Rosetta Johnson and her husband John ignored evacuation orders in 1999 when flooding from Hurricane Floyd spread the Neuse River all over Eastern North Carolina. They stayed in their house on Goodwin Road until Rosetta got up one morning to find the river at her back door.
They got out with a few clothes. Nearly everything else in the house was lost.
“We said then, when we stayed here like that, we’d never do it again,” Johnson said Monday as a half dozen relatives and friends picked up everything she owned, piece by piece, and stuffed it into a truck and trailer parked outside. “They told us to get out, and to get out today. We’re getting out.”
The city of Kinston and Lenoir County issued a mandatory evacuation order Monday for all residents living along the Neuse River in anticipation of massive flooding following Hurricane Matthew. The storm dropped 10 to 15 inches of rain in central North Carolina, and all that water is now making its way to the coast by way of the Neuse, Tar and Cape Fear rivers and hundreds of smaller streams.
Floyd was one of the costliest storms in state history. In Kinston alone, it flooded hundreds of homes and businesses. No matter how high the water comes this time, most of those homes and businesses will not be affected, because they’re no longer there.
After Floyd, North Carolina committed to an unprecedented effort to reduce the amount of harm any future flood could do by removing buildings that would be in the way of rising waters.
To do that, state and local governments relied heavily on the Federal Emergency Management Agency’s Hazard Mitigation Program, which buys properties that lie in the flood plain and keeps them from being developed again. Kinston and Lenior County’s mitigation project was one of the largest ever undertaken, according to a FEMA report, costing about $31 million. Of that, $4 million was state money, and the rest came in hazard mitigation grants, Community Development Block Grants, and disaster recovery money from the federal Housing and Urban Development agency.
The money was used to buy more than 400 residential structures in the city and county, three mobile home parks and 68 vacant lots. Where houses used to be, the city and county now have parks and green spaces.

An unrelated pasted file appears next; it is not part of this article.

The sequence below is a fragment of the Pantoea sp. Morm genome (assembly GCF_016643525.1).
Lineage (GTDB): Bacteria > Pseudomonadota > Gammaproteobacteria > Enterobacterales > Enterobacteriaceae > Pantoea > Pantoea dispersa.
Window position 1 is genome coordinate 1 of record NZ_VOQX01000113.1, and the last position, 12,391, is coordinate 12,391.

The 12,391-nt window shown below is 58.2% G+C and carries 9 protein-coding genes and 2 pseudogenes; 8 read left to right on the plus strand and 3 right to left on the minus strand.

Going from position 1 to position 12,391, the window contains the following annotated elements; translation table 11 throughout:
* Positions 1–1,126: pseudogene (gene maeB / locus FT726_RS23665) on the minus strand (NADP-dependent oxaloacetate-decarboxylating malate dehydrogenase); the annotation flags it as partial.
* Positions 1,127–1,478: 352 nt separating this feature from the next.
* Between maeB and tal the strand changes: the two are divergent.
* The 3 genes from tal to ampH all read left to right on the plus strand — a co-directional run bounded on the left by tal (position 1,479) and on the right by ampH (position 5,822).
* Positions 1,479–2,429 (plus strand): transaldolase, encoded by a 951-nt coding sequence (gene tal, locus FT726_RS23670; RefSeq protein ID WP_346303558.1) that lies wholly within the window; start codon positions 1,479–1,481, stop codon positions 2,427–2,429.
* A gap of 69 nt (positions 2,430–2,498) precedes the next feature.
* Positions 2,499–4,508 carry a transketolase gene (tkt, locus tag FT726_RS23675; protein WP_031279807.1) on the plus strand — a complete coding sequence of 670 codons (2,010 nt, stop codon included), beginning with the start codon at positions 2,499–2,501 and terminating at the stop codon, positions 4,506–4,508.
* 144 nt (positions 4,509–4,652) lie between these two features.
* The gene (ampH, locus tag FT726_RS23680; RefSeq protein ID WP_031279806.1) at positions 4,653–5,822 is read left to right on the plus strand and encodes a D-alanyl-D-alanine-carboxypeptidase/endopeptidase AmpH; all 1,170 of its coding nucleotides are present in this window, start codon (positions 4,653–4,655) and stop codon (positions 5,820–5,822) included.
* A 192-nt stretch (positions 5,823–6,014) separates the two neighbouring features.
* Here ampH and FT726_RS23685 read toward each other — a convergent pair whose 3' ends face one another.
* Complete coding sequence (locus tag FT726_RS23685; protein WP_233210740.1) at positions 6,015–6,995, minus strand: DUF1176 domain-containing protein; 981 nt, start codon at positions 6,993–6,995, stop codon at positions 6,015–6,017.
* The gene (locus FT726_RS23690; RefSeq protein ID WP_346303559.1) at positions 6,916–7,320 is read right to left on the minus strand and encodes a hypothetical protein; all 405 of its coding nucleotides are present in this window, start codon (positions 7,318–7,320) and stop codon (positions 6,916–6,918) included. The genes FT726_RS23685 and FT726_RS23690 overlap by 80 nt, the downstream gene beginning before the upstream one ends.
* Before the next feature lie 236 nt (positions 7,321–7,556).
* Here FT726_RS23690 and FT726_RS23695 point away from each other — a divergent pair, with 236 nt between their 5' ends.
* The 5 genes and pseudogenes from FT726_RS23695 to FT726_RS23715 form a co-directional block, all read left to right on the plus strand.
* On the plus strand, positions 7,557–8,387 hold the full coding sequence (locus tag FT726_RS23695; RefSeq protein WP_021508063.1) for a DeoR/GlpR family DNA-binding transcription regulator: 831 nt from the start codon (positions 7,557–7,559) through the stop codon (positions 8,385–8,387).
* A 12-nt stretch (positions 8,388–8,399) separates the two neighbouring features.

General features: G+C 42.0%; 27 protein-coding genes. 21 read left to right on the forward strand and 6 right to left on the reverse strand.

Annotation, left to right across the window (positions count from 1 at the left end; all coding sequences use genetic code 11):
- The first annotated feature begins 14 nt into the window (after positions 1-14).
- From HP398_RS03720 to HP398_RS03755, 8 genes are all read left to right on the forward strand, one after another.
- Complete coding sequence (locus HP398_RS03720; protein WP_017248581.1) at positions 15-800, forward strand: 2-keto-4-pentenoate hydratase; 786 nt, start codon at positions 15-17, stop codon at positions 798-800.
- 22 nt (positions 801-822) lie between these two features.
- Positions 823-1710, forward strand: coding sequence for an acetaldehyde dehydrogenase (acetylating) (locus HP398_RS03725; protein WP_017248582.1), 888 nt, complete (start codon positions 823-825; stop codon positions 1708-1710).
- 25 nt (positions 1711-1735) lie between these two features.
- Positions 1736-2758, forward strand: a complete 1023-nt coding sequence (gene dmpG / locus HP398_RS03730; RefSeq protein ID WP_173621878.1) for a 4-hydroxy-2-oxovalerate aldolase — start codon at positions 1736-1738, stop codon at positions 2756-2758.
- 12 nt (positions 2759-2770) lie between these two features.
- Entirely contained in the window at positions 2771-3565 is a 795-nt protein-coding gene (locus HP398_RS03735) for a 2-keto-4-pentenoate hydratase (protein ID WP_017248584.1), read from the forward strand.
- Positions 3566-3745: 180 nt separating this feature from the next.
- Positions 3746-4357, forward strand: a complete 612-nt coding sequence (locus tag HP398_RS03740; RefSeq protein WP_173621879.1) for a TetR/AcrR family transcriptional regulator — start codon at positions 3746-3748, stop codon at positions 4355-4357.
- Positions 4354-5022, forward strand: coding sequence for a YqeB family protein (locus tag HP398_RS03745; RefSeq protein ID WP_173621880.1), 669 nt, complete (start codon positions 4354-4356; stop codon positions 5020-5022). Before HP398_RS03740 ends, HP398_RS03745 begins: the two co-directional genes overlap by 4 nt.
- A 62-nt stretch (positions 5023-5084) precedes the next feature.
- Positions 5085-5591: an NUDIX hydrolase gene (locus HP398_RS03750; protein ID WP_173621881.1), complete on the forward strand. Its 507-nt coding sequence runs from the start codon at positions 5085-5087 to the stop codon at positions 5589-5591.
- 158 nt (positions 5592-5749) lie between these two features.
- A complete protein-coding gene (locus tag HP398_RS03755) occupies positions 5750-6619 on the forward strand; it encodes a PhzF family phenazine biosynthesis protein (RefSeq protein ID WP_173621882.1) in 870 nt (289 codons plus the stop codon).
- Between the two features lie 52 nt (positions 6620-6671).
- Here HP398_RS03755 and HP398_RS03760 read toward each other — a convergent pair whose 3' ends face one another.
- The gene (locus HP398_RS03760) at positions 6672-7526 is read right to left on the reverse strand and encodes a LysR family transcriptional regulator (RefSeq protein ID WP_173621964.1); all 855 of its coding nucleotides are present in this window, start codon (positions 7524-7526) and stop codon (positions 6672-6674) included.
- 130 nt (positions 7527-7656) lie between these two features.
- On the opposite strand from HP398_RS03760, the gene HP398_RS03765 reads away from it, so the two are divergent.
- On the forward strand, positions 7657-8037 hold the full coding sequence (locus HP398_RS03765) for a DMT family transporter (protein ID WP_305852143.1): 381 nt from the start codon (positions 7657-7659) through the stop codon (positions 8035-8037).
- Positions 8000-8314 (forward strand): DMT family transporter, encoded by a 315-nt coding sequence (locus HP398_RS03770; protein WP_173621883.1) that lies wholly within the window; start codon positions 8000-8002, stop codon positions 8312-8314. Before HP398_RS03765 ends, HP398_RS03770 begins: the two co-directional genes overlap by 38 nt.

The city bought many of the homes of Johnson’s neighbors and tried to buy Johnson’s house, too. But her late husband had a massive heart attack a month after the flood, and his health declined rapidly. Doctors told Johnson that if she could save the house, he would fare better there, amid familiar surroundings, than if the couple moved to a new place.
The house had to be taken down to the studs and rebuilt, then refurnished. Flood insurance paid for about half, Johnson said. They used savings for some and borrowed the rest.
Johnson, now 90, wept Monday to think she might lose the house again.
“It hurts,” she said. “You work your whole life just to see it, whoosh, gone.”
Most of the places here that flooded after Hurricane Floyd flooded again with Hurricane Matthew, and will get even more water – much more – as the Neuse crests later this week. Current projections by the National Weather Service are for the river to peak overnight Friday at 26.3 feet, which would be about a foot below the level from Hurricane Floyd.
That would bring it back up into Roland and Pansy Chadwick’s house on N.C. 11.
“The last time, I rode a boat right up on my front porch,” Roland Chadwick said.
Monday, friends and relatives helped the Chadwicks clear out the house and their neighboring tire and automotive business. By late afternoon, all the tires had been lashed down in a storage building, and Chadwick’s tools and equipment were safely stowed. At the house, it was down to the washer and dryer and the spices in the kitchen cupboard.
The Chadwicks’ home would have been eligible for a buyout through the mitigation program, but the couple said they didn't feel the offer was high enough. Plus, the land and business had been in Pansy Chadwick’s family, and she didn't want to leave.
She was emotional Monday about the prospect of rising water.
“It’s bad enough to lose your house or your business,” she said. “But we could lose both.”
Bahjat “Bob” Zayyad and his daughters were shuttling back and forth across U.S. 70 Monday afternoon moving the inventory from his used-car business to a property on higher ground across the highway. The water was rising so fast behind his business, it was possible to watch it as crept up the pavement on a street that has been closed now that the neighborhood, which lay in the flood zone, has been taken out.
“I keep watching the water, hour by hour, coming and coming and coming,” Zayyad said.
Zayyad’s car lot is just down the street from the Ultimate Body Shop, in a building David Wiggins bought six years ago. He knew it had flooded during Hurricane Floyd, “But they said that was a once-in-a-hundred-year storm,” he said. “Well, I must be getting old. A hundred years sure went by quick.”
Sunday, Wiggins went on Facebook to ask for help, and a couple dozen people came out, some with trucks and trailers to haul away cars that were in his garage, along with tools and gear. Monday afternoon, the place was nearly bare.
Nothing to do now, he said, but wait.
News researcher Teresa Leonard contributed.